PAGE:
Breeding a Raptor

In talking to Western Digital, we managed to get a bit of clarification about exactly what technology was borrowed from previous drives in order to maintain the Raptor's lower-than-SCSI price point.

As you know from our original article, the Raptor is a single platter design with an initial capacity of 36GB. The reason Western Digital went for a relatively low capacity for the Raptor is because of the target market (we'll address this more in the next section). With the vast majority of SCSI drives in use in the enterprise market limited to 18 - 36GB size ranges, Western Digital figured a 36GB introductory capacity would make sense. Since there's only one platter in action on the Raptor, there are clear chances to increase capacity simply by moving to more platters, but for the near future you won't see more than a 36GB capacity available.

Western Digital expects 36GB Raptor drives to sell for around $160, compared to $200+ for most 36GB 10,000 RPM SCSI offerings. Where's the 20% lower price coming from?

It's not coming from smaller capacities because we're comparing apples to apples here, and it's definitely not coming from the interface, because implementing a Serial ATA connector vs. a SCSI connector doesn't reduce the overall price of a drive by 20%.

It turns out that Western Digital was able to save a significant amount by reusing the drive electronics from their 7200 RPM Special Edition Caviar drives. A combination of essentially "free" electronics from their Caviar line and a slightly slower actuator assembly than what the fastest SCSI drives use left Western Digital with a SCSI class drive, at a 20 - 30% lower cost.

Index A Raptor Loose in the Enterprise Market
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  • rhinofishing1 - Monday, November 17, 2003 - link

    I have a AOpen AX4SPE-Max Motherboard which has SATA and Raid support. I was thinking about getting 2 of these drives and setting them at Raid 0 for my system drive. I plan on doing a lot of video editing and using a 200GB drive for my A/V content on a regular IDE master channel. Do you see any problems, or have any suggestions with my setup? Thanks in advance...
  • FASE77 - Sunday, November 2, 2003 - link


    I have a WD800JB and WD1200JB, i'm really glad to see the WD1200JB performing too well in the test, the only thing I don’t like about the drive is that it has no heat sensor! unlike my older Seagate Barracuda drive (ST360021A).

    I really hope Western Digital will start embedding heat sensors into their drives soon.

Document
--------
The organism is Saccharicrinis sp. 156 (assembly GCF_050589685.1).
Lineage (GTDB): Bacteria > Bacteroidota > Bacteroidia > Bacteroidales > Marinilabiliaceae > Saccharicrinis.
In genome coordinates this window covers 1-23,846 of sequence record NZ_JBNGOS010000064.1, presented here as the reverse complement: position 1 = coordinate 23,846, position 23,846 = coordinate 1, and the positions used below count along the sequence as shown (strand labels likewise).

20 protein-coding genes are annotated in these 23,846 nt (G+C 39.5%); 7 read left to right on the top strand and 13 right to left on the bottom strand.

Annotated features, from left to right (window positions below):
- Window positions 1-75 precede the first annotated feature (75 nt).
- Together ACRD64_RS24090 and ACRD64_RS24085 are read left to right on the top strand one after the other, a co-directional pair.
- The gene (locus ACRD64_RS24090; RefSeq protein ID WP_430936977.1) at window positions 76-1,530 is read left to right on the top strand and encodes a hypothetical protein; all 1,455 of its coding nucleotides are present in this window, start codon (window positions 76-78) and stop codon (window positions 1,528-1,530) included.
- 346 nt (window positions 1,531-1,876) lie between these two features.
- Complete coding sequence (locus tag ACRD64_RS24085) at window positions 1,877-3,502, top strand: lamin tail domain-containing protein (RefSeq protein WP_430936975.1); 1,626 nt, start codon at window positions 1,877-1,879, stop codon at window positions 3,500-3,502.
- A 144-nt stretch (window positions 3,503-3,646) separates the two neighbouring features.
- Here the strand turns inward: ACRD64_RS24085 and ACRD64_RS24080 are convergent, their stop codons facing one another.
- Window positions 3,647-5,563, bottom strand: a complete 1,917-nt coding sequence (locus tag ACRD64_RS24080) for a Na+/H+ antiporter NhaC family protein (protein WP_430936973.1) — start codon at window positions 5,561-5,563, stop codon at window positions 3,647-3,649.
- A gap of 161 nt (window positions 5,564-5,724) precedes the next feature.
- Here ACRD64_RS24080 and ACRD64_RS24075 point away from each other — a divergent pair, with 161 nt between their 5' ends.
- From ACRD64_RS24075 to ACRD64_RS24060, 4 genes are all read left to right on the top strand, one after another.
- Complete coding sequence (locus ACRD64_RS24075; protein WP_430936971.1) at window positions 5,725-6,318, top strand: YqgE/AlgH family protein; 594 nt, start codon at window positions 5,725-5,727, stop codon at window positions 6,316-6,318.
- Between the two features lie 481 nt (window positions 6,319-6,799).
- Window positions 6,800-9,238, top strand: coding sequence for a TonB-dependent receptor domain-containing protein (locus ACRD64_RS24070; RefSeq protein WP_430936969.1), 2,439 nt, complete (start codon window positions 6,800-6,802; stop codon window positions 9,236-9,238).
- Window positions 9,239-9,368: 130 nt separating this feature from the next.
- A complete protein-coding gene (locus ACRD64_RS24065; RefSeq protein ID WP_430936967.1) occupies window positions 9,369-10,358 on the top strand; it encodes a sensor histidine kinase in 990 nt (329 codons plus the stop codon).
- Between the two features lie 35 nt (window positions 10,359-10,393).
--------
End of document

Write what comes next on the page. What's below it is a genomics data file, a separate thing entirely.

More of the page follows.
• mrHand - Thursday, October 30, 2003 - link

    Re: Post on Aug 3, 2003: I have never had a Western Digital drive lose a single bit of my data. Other manufacturers, yes, but not this one.

    I have a WDC1600JB that walks all over this SATA drive (I bought one and tried it out). Anybody had a different experience? It could be a BIOS setting...
  • mrHand - Thursday, October 30, 2003 - link

  • Anonymous User - Monday, August 25, 2003 - link

    Please compare Raptor single drive performance with two Raptors in a Raid 0 configuration. Please compare also with two PATA drives in Raid 0 configuration.

    Is there a problem with excessive heat being generated by these units.

  • Anonymous User - Sunday, August 3, 2003 - link

    But how is the reliablilty going to be, maybe its just me but western digital drives are notorious for being unreliable
  • Anonymous User - Saturday, August 2, 2003 - link

    I have a question about write caches: I have read that many SCSI drives do not by default enable their write caches (enterprise may want safety over performance). Are the two 10K SCSI drives in this article run with their write caches enabled to make the comparison more fair? Given the dramatic increase in the SATA drive's performance with write caching, it could be a significant factor.

    Another comment: WD's drives looks more like the next generation high performance desktop drive, not a low-cost enterprise alternative to SCSI. Perhaps the follow up benchmarks (4 months in the making?) will shed light on this.

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